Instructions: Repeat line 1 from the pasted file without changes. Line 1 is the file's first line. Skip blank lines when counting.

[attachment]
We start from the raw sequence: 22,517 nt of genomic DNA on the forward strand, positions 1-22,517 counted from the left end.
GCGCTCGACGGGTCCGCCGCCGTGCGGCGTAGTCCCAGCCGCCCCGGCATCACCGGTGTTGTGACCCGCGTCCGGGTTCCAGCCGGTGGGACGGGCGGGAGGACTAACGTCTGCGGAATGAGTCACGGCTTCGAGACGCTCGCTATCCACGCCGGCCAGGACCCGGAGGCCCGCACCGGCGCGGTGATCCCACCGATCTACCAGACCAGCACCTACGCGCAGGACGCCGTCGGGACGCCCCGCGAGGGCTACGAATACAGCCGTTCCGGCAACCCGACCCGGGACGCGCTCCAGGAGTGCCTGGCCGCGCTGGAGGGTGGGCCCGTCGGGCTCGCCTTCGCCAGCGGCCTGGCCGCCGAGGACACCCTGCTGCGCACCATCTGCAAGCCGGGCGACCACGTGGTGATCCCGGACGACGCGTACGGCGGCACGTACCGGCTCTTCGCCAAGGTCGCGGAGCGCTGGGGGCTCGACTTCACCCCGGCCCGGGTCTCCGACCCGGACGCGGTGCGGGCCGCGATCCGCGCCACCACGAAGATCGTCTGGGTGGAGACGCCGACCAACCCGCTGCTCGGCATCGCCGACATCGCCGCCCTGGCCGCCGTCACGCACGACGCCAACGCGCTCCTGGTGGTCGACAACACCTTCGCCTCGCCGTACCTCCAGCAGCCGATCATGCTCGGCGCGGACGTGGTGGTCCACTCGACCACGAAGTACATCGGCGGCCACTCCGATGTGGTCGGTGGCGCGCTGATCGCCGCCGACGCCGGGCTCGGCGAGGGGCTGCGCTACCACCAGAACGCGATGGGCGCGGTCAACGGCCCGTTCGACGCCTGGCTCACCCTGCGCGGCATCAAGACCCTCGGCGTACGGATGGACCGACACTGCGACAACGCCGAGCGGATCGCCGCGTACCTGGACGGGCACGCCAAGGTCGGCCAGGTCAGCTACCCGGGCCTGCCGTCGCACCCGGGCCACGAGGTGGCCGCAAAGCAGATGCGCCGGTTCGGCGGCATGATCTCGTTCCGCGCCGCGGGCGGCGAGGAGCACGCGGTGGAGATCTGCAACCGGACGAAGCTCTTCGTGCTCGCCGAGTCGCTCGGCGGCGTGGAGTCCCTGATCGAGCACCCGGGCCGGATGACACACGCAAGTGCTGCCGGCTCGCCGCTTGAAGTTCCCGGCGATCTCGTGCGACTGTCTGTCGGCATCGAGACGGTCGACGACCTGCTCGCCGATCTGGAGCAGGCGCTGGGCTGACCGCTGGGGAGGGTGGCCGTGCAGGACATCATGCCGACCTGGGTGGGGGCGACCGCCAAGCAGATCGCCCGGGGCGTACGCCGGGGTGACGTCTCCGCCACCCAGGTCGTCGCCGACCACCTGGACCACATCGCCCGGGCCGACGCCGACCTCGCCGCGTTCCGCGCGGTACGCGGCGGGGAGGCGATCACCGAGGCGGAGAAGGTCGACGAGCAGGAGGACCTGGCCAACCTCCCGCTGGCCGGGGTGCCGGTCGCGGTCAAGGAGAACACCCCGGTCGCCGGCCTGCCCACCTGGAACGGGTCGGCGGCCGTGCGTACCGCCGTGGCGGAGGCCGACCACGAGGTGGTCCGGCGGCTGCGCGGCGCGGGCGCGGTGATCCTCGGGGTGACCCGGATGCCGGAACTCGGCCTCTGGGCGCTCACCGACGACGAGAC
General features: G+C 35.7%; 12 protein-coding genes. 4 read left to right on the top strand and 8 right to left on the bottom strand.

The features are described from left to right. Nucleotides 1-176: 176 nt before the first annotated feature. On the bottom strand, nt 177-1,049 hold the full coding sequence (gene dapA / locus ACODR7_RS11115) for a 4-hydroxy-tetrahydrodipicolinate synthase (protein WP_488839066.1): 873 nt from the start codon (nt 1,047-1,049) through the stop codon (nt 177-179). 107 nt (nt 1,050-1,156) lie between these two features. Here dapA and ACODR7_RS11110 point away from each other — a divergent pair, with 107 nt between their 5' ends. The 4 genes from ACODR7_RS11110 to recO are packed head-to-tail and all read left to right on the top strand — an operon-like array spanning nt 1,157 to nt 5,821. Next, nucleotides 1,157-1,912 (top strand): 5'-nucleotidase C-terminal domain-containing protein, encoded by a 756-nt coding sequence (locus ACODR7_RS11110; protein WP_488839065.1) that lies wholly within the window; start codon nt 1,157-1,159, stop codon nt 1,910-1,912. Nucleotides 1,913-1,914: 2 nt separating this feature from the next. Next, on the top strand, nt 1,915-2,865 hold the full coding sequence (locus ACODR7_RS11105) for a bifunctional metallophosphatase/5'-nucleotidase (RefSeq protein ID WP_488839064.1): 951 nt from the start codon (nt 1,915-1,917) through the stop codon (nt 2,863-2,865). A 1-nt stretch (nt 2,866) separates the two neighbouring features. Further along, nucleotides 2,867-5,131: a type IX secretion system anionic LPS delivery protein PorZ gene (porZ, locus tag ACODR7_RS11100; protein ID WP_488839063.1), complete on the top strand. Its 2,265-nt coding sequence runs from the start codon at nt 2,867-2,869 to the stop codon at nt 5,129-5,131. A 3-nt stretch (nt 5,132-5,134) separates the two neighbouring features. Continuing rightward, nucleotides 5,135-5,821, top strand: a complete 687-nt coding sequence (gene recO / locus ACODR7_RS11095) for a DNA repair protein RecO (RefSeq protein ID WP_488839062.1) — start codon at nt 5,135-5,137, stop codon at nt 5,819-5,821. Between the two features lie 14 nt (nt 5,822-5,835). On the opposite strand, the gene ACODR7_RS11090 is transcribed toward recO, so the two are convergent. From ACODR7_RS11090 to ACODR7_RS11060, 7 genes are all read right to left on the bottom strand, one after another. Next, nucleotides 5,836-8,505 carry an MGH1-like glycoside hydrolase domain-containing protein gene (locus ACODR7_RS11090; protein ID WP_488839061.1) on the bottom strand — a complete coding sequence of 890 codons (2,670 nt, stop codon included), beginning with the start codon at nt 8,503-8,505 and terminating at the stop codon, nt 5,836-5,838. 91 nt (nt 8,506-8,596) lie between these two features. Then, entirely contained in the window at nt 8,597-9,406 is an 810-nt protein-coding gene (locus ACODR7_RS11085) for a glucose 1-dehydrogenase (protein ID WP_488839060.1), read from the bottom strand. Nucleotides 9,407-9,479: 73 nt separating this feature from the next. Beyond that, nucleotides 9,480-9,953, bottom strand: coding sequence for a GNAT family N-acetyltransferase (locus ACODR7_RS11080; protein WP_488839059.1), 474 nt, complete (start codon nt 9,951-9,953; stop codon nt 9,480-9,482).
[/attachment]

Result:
We start from the raw sequence: 22,517 nt of genomic DNA on the forward strand, positions 1-22,517 counted from the left end.